Thousands of children and their families across central Africa have struggled through cycles of violent conflict and economic poverty, which often create the “hidden scars” of severe trauma and fear. Left unaddressed, this trauma not only hinders the ability of individuals, families, and communities to recover from violent conflict and rebuild, it can actually increase the risk of participation in violent and destructive behavior down the road.
Additionally, several armed groups currently operate across central Africa, including the Lord’s Resistance Army (LRA) which is widely known for forced abductions and use of child soldiers. As part of Invisible Children’s efforts to end violence against communities across central Africa, we actively encourage the peaceful defection and safe escape of LRA fighters and captives through ‘Come Home’ defection messaging. However, successfully leaving LRA captivity is just the first step in a long process of recovery and returnees often need individualized trauma healing and support while tracking down their families in order to successfully reintegrate into their home communities.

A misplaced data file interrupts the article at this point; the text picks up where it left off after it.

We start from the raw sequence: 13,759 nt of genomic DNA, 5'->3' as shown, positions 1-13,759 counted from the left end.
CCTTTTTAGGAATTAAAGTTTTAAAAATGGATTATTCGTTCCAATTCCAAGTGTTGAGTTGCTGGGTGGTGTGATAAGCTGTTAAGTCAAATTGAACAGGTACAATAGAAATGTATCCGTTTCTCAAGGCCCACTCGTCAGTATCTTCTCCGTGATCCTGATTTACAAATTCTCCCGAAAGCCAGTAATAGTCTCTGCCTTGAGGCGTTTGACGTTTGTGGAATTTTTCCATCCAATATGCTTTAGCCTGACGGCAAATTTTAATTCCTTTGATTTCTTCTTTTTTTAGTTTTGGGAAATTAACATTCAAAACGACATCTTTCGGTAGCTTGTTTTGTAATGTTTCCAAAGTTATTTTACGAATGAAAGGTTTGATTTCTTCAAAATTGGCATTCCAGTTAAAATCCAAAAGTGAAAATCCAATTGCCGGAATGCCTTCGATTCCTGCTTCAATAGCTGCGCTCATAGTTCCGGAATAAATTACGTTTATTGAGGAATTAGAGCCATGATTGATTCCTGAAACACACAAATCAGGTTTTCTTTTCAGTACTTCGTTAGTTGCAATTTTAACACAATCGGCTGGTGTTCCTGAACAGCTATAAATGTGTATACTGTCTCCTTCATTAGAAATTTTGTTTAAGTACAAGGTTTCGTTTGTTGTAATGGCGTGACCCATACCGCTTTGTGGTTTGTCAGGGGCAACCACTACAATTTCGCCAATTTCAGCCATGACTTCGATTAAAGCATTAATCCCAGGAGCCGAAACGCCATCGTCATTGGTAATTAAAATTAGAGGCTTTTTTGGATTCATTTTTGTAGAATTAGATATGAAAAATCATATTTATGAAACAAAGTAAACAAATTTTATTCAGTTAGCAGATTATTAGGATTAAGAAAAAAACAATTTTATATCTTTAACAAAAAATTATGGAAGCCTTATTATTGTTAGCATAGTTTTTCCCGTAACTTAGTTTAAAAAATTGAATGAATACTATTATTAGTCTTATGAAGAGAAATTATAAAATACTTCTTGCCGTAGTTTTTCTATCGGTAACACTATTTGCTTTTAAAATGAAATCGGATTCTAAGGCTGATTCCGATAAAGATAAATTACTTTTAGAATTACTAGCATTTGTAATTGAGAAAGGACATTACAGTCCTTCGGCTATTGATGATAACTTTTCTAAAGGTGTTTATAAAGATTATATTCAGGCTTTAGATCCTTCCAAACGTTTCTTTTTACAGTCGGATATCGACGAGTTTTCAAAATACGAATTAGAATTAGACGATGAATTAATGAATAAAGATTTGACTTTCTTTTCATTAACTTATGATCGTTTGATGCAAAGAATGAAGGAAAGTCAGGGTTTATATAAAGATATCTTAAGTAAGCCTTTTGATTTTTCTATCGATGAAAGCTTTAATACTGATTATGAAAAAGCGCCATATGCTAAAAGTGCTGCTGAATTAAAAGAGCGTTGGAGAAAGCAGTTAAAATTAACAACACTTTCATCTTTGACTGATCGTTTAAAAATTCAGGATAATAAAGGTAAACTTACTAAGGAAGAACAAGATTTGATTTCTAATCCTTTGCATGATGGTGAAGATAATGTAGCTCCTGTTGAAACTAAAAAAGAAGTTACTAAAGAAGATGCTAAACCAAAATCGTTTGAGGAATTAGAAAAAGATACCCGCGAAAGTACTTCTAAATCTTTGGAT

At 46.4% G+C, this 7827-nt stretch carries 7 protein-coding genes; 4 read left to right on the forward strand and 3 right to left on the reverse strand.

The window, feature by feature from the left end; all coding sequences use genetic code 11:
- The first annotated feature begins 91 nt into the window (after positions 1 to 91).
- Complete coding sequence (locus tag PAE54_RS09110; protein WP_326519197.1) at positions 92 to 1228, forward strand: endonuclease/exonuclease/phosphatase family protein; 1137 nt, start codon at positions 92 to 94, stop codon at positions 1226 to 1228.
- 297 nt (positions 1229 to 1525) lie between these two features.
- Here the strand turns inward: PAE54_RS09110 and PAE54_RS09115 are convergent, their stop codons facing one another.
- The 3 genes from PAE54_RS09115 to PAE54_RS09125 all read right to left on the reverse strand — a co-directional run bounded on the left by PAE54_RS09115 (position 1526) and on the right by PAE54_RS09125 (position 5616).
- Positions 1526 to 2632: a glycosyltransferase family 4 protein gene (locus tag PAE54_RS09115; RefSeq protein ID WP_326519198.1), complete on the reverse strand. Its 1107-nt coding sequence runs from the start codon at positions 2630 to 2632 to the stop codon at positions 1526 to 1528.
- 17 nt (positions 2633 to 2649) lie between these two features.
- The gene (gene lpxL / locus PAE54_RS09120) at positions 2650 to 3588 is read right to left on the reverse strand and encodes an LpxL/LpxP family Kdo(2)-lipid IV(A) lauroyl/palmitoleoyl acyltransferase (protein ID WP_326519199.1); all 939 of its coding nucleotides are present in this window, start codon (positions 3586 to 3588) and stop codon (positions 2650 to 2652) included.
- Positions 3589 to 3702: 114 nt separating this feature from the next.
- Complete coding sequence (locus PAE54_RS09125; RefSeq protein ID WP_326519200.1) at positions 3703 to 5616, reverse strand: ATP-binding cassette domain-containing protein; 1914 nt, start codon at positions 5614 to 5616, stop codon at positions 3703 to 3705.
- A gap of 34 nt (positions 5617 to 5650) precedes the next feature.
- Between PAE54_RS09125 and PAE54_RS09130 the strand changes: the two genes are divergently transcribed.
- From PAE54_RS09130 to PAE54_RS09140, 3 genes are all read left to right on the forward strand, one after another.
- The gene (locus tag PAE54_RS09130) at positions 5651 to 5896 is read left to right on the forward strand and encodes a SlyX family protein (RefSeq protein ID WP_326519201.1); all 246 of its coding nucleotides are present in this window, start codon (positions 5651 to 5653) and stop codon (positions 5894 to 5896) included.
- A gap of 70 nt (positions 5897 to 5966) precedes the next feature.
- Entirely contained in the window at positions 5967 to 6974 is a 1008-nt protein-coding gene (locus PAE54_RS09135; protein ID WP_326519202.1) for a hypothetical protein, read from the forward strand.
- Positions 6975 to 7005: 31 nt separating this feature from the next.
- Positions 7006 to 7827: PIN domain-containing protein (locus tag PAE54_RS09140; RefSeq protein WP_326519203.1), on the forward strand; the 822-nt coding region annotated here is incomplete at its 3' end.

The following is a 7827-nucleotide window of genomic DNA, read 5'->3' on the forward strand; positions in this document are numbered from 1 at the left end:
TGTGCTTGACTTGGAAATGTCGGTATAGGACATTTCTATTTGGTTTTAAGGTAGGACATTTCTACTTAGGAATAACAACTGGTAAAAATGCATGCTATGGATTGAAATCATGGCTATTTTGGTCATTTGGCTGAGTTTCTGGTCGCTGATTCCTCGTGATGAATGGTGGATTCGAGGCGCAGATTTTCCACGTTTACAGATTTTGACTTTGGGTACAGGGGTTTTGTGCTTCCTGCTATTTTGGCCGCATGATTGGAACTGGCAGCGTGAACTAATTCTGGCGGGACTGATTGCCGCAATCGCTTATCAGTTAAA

In 2015, we partnered with the Inter-Church Commission, a community-based civil society organization in South Sudan, and psychosocial experts at Harvard Humanitarian Initiative (HHI) to develop a trauma healing toolkit. Today, we provide this toolkit to communities across central Africa as part of Community Resilience Committee trainings and have adapted it to be played over FM radio throughout the region in order to reach even more people, including nomadic pastoralists and other marginalized populations.
Built around customs of the local Zande people, this toolkit includes efforts in counseling, educational campaigns, and group meetings focused on traditional rituals that provide space for communities to address conflict and trauma together. The toolkit incorporates clinical expertise from HHI professionals into traditional practices, such as community mourning, so that violence-affected communities are able to access the support they need through familiar mechanisms.